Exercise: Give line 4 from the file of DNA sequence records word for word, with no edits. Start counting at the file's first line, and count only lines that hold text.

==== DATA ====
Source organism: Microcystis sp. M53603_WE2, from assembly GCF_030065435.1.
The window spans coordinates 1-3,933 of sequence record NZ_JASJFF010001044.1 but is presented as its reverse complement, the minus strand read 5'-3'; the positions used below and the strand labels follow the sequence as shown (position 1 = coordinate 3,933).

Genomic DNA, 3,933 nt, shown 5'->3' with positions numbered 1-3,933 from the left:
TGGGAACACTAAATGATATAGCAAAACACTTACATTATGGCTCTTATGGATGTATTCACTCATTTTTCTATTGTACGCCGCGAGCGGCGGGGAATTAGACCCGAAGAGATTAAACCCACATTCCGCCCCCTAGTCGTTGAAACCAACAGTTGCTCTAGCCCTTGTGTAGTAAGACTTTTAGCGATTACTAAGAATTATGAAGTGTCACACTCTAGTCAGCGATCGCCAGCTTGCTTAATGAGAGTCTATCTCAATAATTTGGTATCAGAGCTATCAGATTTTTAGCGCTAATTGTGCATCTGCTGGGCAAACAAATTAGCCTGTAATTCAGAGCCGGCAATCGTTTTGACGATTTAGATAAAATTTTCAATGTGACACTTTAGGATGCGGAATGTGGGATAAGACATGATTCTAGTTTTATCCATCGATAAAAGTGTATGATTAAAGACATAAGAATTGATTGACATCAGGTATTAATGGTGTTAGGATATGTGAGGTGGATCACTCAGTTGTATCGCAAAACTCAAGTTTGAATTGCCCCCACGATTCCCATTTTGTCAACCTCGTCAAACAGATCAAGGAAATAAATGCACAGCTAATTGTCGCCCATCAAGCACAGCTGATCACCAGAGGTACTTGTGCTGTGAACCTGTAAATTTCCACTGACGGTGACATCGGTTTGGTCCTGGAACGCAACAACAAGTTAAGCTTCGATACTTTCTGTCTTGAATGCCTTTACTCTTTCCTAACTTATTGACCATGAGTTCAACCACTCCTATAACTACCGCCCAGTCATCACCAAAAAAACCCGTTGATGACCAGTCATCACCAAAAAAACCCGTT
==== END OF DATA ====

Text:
TGGGAACACTAAATGATATAGCAAAACACTTACATTATGGCTCTTATGGATGTATTCACTCATTTTTCTATTGTACGCCGCGAGCGGCGGGGAATTAGACCCGAAGAGATTAAACCCACATTCCGCCCCCTAGTCGTTGAAACCAACAGTTGCTCTAGCCCTTGTGTAGTAAGACTTTTAGCGATTACTAAGAATTATGAAGTGTCACACTCTAGTCAGCGATCGCCAGCTTGCTTAATGAGAGTCTATCTCAATAATTTGGTATCAGAGCTATCAGATTTTTAGCGCTAATTGTGCATCTGCTGGGCAAACAAATTAGCCTGTAATTCAGAGCCGGCAATCGTTTTGACGATTTAGATAAAATTTTCAATGTGACACTTTAGGATGCGGAATGTGGGATAAGACATGATTCTAGTTTTATCCATCGATAAAAGTGTATGATTAAAGACATAAGAATTGATTGACATCAGGTATTAATGGTGTTAGGATATGTGAGGTGGATCACTCAGTTGTATCGCAAAACTCAAGTTTGAATTGCCCCCACGATTCCCATTTTGTCAACCTCGTCAAACAGATCAAGGAAATAAATGCACAGCTAATTGTCGCCCATCAAGCACAGCTGATCACCAGAGGTACTTGTGCTGTGAACCTGTAAATTTCCACTGACGGTGACATCGGTTTGGTCCTGGAACGCAACAACAAGTTAAGCTTCGATACTTTCTGTCTTGAATGCCTTTACTCTTTCCTAACTTATTGACCATGAGTTCAACCACTCCTATAACTACCGCCCAGTCATCACCAAAAAAACCCGTTGATGACCAGTCATCACCAAAAAAACCCGTT